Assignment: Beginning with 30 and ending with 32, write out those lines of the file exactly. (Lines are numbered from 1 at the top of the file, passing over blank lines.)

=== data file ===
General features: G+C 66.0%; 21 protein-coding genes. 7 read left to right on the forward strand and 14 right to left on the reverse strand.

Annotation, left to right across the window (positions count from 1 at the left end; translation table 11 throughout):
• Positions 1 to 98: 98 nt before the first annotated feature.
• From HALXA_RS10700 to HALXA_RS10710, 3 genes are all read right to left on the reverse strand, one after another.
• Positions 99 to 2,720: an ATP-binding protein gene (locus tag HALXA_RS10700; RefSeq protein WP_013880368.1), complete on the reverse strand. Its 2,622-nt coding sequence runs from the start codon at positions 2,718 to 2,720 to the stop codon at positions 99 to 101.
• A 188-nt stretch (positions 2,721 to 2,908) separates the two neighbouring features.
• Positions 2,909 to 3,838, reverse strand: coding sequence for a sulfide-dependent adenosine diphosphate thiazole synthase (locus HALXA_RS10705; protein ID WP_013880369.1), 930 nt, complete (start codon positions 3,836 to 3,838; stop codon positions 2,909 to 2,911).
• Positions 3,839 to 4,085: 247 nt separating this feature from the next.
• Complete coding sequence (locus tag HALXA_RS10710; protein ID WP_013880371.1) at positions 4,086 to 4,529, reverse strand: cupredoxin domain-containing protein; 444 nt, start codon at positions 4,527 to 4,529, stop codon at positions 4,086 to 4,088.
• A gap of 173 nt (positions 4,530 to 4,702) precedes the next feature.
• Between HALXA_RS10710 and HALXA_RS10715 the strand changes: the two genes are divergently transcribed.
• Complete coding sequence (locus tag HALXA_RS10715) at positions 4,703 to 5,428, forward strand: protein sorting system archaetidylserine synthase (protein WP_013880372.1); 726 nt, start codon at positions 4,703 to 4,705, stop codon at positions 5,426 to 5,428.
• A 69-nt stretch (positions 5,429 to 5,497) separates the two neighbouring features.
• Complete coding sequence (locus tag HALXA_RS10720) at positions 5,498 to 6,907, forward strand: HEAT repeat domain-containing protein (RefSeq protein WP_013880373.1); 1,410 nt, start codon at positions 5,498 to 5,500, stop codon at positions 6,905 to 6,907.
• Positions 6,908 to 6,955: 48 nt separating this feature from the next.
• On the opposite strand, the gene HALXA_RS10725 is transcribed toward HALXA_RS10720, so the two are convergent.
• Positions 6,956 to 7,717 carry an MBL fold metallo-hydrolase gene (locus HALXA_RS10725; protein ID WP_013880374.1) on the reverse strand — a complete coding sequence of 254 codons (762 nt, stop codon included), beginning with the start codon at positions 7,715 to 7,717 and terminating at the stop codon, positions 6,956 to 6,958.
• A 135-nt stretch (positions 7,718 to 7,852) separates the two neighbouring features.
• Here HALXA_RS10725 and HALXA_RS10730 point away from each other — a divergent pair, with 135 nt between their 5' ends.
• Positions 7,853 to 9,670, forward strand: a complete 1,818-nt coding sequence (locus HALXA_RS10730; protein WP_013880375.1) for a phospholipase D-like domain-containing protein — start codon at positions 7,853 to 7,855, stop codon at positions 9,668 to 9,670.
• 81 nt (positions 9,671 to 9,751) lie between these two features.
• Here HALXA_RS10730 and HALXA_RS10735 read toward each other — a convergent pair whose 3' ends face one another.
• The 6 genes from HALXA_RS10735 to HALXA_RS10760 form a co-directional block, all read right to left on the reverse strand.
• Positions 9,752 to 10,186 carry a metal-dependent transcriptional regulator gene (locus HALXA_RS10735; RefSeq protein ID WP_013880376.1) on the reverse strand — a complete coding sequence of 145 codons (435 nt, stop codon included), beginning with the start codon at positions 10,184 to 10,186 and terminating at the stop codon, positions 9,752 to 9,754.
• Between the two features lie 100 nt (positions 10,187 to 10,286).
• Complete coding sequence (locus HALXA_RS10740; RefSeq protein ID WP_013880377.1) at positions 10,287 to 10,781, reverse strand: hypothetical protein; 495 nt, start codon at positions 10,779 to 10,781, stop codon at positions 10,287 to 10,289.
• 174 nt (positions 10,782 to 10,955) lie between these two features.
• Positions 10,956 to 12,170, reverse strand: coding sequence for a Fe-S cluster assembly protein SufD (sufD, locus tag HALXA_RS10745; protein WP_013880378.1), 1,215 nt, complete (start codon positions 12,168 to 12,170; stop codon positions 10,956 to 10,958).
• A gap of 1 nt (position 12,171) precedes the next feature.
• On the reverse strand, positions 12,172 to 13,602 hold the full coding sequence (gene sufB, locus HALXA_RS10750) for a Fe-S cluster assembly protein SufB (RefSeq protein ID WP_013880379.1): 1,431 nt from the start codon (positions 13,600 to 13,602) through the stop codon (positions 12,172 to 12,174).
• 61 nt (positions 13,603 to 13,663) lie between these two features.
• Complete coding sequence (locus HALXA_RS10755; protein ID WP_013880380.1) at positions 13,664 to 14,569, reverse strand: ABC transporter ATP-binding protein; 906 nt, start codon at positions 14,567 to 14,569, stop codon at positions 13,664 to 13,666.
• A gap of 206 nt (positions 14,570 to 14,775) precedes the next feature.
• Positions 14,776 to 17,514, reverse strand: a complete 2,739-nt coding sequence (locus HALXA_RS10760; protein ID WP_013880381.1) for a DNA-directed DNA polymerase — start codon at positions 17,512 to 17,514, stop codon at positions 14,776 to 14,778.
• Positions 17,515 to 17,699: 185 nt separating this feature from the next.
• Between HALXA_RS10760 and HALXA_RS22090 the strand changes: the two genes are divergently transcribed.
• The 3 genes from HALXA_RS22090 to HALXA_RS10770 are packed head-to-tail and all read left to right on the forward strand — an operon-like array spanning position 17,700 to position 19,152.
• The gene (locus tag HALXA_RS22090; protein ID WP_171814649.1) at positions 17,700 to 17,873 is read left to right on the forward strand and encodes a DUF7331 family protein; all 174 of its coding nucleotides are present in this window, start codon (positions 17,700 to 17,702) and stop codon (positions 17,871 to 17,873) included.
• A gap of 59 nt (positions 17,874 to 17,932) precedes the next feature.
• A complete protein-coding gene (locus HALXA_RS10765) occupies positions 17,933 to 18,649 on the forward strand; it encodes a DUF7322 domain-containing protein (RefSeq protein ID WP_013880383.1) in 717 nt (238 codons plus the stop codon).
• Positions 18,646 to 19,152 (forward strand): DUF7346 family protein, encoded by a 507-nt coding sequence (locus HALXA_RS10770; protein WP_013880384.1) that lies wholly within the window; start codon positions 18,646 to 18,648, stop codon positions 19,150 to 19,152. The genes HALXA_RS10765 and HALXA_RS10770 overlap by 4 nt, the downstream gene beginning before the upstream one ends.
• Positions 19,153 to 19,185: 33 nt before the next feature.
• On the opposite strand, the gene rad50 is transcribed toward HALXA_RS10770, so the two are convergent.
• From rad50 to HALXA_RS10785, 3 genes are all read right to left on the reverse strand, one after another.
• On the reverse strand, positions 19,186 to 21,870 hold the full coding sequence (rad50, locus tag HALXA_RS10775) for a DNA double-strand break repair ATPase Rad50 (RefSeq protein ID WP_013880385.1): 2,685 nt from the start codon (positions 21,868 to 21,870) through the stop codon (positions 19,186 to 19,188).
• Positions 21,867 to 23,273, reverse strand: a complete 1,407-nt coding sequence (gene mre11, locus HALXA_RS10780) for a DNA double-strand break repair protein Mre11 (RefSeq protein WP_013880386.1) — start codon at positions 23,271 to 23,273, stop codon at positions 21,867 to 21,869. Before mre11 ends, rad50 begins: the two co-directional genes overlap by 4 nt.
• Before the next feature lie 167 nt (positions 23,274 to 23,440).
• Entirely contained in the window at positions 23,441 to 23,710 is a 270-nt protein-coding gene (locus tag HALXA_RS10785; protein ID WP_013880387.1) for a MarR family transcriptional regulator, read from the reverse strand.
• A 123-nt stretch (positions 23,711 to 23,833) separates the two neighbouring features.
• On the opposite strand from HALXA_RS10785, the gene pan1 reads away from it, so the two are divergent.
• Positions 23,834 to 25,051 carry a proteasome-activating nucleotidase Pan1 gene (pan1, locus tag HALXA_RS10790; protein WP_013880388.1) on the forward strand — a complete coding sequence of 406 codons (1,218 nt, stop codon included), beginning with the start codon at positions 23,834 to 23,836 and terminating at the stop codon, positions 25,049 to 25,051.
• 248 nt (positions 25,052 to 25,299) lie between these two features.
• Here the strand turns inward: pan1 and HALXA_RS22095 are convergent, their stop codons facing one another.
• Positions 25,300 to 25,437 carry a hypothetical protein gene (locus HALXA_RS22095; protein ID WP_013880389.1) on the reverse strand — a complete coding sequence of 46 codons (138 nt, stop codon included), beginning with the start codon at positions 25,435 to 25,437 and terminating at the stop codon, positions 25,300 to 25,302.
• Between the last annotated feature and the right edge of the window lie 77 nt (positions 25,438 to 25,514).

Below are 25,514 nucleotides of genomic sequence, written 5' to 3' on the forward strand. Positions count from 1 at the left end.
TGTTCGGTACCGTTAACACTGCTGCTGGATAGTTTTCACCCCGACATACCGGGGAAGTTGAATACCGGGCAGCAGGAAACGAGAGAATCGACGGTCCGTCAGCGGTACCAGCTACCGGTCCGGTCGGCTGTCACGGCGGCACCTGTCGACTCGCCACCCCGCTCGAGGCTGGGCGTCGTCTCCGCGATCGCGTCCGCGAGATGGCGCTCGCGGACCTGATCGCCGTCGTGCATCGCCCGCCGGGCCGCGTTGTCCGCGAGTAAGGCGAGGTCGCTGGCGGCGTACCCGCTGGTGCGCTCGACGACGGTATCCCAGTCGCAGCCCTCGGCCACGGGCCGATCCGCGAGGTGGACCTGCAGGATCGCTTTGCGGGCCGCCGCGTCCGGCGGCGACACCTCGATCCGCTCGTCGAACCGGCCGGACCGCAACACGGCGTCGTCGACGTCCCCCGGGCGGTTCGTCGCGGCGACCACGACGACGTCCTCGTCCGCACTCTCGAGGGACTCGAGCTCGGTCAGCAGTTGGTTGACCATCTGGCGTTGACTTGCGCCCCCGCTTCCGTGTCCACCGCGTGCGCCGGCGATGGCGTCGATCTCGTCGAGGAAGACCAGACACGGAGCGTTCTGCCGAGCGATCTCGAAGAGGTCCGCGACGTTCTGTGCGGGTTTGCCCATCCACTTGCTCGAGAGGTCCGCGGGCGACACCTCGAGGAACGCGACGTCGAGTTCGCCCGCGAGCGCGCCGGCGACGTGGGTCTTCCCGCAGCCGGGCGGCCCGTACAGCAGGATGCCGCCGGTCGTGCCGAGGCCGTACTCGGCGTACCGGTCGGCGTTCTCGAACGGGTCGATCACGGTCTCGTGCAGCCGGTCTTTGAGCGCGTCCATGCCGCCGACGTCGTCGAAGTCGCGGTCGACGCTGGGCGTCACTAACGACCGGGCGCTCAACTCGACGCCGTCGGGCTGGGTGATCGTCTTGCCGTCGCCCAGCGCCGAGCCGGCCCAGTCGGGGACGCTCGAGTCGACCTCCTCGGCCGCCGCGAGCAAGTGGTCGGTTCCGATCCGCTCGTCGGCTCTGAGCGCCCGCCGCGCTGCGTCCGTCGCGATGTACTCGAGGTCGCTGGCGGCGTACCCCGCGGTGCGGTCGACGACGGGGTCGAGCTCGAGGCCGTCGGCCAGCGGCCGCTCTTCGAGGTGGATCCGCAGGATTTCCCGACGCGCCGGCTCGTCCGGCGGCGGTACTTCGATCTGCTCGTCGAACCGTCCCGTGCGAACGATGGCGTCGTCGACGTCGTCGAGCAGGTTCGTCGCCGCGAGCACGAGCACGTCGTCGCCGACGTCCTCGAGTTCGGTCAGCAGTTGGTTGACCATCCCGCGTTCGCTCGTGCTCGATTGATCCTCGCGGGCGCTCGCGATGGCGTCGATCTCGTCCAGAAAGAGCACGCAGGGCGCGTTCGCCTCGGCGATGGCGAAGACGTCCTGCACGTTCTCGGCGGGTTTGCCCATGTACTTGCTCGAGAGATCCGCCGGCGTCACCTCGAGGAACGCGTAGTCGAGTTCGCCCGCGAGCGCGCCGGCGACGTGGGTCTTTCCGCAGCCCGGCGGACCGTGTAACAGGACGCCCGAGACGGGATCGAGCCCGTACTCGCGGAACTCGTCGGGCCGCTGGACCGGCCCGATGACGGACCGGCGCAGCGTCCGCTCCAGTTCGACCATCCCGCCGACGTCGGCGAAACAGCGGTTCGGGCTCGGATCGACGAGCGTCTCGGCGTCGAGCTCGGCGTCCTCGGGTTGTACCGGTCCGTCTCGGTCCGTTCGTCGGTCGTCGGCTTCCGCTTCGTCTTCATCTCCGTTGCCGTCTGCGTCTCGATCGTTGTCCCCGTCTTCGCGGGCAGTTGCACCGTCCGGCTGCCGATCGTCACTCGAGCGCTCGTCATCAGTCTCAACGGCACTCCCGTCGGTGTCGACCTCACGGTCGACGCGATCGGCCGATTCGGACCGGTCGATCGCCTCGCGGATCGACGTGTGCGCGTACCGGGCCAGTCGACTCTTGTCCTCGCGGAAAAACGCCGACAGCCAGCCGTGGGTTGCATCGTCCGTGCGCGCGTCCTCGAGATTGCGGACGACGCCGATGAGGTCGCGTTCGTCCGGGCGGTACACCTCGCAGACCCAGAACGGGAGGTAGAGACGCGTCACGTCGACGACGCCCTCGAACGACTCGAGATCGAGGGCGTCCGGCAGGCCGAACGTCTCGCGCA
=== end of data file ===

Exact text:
• On the reverse strand, positions 12,172 to 13,602 hold the full coding sequence (gene sufB, locus HALXA_RS10750) for a Fe-S cluster assembly protein SufB (RefSeq protein ID WP_013880379.1): 1,431 nt from the start codon (positions 13,600 to 13,602) through the stop codon (positions 12,172 to 12,174).
• 61 nt (positions 13,603 to 13,663) lie between these two features.
• Complete coding sequence (locus HALXA_RS10755; protein ID WP_013880380.1) at positions 13,664 to 14,569, reverse strand: ABC transporter ATP-binding protein; 906 nt, start codon at positions 14,567 to 14,569, stop codon at positions 13,664 to 13,666.